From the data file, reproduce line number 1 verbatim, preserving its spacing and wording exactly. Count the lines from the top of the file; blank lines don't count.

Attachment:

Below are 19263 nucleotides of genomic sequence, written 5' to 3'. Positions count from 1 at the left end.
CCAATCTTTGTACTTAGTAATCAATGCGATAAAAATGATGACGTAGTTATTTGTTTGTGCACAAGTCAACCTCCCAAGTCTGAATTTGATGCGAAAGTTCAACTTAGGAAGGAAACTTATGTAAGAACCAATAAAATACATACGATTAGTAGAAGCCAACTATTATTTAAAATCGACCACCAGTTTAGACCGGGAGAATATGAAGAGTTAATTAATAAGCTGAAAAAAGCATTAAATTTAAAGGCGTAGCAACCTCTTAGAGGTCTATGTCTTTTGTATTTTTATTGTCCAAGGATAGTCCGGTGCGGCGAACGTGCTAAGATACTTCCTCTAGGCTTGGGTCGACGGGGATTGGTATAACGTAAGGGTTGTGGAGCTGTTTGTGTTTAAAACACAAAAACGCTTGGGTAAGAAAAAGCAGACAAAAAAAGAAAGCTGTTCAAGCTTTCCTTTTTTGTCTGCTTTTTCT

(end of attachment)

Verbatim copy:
Below are 19263 nucleotides of genomic sequence, written 5' to 3'. Positions count from 1 at the left end.